Oh, how I remember the days of the sprayer nozzle! The comforting “farting” sound, the reassuring overspray sticking everywhere, plaster in our eyes, noses, lungs, hair, shirts and sometimes ending up on the new roof of the house we were plastering (do not trip while spraying!). The nozzle end was a tiny opening 1/2 to 5/8inch(12-16mm), so if a tiny pebble made its way through the screening and into the nozzle, it could (and did sometimes, much to our chagrin) jam up and create back pressure, even to the point of exploding the hose. Luckily no one has ever been in the way of the hose at the time, but what a sorry mess it makes!

Devising a Solution. We talked often about improving the system. I had read about trowel ends for plaster pumps before, and this kind of fitting seemed like it would be cleaner and easier to use, but it seemed impossible to find one for a large stucco pump. As often happens in life, I set about to make my own. The first step was to buy some new supplies:

  • 8-foot(2.4m) length of 1-inch(25mm) rubber air hose
  • 6-inches(152mm) of 1-inch steel pipe threaded on the outside.
  • 1-inch inline swivel (grease twice daily!)
  • 1.5-inch(38mm) cam lock coupler, NPT threads
  • 2-feet(0.6m) of 3/8-inch(9.5mm) round and square bar
  • various 1-inch hose barbs and bushing reducers
  • aluminum hawk or similar sheet metal

elev1Then I followed these steps:

  • Make a 30-degree (approximate) bend in the 1-inch pipe, leaving an 11inch(280mm) section of the pipe straight at one end. Use an acetylene or propane/ oxygen torch and wind a coupler onto the threads or they will get bent!
  • Grind a flat face roughly 3/4inch(19mm) across along the straight, 11-inch section. This is where the trowel will attach.
  • Grind a slot through the pipe in the flattened section, 3/8-inch(9.5mm) wide by 5-inches(127mm) long, centred five inches from the bend. The plaster will exit through this slot.
  • Place the flat face on the workbench with bend up and weld on four reinforcement bars flush with the face. Use the 3/8-inch square bar. These are necessary to support the trowel attachment, as the trowel material is not strong enough by itself.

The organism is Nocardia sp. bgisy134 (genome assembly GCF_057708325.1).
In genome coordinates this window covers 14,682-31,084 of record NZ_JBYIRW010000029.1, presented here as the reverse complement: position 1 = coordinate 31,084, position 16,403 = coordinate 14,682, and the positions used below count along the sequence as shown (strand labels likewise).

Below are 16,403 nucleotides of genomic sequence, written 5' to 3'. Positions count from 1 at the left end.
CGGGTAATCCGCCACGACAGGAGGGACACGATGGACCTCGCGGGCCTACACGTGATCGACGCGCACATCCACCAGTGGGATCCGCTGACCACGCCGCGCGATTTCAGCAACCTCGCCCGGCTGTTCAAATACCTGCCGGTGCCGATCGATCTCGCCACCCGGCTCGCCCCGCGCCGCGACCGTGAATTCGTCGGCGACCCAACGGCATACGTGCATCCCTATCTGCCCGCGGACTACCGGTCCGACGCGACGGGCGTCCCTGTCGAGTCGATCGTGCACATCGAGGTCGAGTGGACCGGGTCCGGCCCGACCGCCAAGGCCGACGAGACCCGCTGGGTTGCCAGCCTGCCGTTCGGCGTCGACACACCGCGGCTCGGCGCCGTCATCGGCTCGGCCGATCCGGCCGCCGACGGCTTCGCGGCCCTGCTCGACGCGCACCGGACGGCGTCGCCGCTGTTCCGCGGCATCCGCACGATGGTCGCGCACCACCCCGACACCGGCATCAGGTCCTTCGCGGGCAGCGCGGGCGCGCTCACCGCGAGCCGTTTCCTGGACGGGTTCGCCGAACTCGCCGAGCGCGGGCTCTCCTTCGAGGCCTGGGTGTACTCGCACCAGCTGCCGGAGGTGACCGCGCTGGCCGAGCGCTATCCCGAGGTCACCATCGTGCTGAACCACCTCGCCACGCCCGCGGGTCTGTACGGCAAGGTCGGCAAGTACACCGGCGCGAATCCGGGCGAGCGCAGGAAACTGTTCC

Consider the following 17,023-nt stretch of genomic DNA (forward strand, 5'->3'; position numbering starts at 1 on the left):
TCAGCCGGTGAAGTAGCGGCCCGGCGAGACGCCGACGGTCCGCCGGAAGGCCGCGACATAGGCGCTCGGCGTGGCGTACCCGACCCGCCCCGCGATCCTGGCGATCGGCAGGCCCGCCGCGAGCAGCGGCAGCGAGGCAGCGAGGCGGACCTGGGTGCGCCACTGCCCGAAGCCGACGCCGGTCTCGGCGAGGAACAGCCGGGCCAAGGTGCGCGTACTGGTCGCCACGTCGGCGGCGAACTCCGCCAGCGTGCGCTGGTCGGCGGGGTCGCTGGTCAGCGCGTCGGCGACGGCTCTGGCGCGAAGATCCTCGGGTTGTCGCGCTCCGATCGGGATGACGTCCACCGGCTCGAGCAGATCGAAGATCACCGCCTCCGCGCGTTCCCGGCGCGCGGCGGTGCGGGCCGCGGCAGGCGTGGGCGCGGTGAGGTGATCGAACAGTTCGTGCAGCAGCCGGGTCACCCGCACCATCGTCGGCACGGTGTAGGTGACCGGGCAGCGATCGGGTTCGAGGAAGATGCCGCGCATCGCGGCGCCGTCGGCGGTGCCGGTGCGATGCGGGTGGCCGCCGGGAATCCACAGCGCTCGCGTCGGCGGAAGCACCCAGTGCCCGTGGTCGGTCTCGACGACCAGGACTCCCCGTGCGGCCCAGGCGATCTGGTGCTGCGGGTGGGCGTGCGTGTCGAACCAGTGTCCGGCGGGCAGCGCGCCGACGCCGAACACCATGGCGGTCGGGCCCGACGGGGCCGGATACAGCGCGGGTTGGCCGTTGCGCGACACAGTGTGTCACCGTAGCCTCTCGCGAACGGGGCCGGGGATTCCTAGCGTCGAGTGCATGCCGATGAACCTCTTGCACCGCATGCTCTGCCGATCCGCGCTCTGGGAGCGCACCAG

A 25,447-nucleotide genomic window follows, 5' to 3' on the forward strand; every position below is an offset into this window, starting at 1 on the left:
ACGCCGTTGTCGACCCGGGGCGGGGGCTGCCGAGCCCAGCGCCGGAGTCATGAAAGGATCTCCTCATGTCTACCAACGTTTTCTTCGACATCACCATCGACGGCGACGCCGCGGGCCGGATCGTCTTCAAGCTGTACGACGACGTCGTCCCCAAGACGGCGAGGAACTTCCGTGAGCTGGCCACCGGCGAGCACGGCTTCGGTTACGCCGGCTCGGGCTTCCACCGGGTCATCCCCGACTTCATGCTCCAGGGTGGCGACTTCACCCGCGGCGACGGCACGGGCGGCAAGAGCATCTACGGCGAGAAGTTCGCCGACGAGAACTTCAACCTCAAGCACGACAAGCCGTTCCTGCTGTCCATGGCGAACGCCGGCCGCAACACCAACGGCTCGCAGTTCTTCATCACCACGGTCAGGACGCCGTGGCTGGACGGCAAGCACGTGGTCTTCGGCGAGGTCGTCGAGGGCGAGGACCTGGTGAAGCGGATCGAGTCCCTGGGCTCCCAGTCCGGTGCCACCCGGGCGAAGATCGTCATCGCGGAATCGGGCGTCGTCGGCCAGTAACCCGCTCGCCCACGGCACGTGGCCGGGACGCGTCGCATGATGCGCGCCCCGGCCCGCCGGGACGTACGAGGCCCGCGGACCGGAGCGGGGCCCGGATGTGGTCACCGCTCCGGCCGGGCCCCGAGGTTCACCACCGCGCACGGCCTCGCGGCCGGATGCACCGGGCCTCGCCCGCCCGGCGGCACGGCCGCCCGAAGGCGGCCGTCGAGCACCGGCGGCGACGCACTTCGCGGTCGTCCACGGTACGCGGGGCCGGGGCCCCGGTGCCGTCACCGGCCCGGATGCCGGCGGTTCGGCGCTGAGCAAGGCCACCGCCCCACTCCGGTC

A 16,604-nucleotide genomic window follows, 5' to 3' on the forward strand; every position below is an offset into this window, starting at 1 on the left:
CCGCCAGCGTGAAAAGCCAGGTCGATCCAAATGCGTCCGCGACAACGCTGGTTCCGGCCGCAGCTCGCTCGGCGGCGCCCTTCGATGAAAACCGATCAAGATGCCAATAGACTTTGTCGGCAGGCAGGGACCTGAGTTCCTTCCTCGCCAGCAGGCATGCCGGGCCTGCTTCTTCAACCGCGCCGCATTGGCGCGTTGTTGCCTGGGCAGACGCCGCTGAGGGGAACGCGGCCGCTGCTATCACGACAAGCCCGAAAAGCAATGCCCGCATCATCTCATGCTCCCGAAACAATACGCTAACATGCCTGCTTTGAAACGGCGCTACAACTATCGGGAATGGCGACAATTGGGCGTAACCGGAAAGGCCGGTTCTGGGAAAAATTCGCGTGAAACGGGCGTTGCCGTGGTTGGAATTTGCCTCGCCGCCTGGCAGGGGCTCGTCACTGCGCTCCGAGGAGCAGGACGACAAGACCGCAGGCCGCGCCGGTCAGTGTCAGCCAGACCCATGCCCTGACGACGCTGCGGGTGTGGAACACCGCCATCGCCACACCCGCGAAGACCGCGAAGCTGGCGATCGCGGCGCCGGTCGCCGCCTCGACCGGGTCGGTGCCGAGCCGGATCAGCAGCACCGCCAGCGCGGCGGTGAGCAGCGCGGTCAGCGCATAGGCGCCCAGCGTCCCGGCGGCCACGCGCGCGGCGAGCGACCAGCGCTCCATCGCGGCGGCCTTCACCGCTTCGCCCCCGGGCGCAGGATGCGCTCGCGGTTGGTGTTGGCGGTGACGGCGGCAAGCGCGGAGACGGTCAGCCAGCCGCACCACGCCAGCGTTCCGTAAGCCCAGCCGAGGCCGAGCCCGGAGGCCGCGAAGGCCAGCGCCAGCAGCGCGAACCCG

• Weld on the handle. Shape to taste from 3/8-inch round bar, remembering that heavily gloved hands will be trying to hold the handle.
  • Lay out the trowel face. An aluminum hawk makes decent material. Our trowel has very rounded corners and is 12-inches long by 6-inches wide(305x152mm), with a 3/8-inch by 4-1/2-inch(9.5x115mm) slot. Bias the slot towards the end of the trowel by 1/2 to 1-inch to allow closer application to ceilings.
  • Use a drill and saber (jig) saw to cut the trowel out. File off sharp edges.
  • The aluminum is fastened to the steel pipe with polyurethane caulking and annealed steel wires twisted tight with pliers. Our earlier experiments using Lexan for the trowel, attached by 20 machine screws failed, lasting only one or two jobs.
  • The rest is basic plumbing: use Teflon tape on all threads and heavy-duty hose clamps. As we’re reducing the hose down to 1-inch, a full size quick-connect is necessary at the upstream end of the eight-foot hose to allow for proper clean outs.
  • After trying several types of plugs in the open end of the pipe and wasting too much time searching for them at clean out time, we’ve settled into a groove using hand cut plugs made out of styrofoam. They hold just enough that, if the slot plugs up, the pressure pops out the plug. Foam rubber would probably work just as well.

elev2A New and Valuable Tool. Thus was the birth of the power trowel. It worked!  No more overspray!  We won’t kid you…we still make a mess when we plaster, but at least it’s more controlled now. The power trowel needs two operators (or one if that person is truly a power-power troweler, such as Andrew McKay!). One person handles the hose, the other holds the trowel end up against the wall. The trowel end emits a continuous “ooze” of plaster (hence the nickname “Barfing Snake”), and the speed is controlled by the throttle on the pump.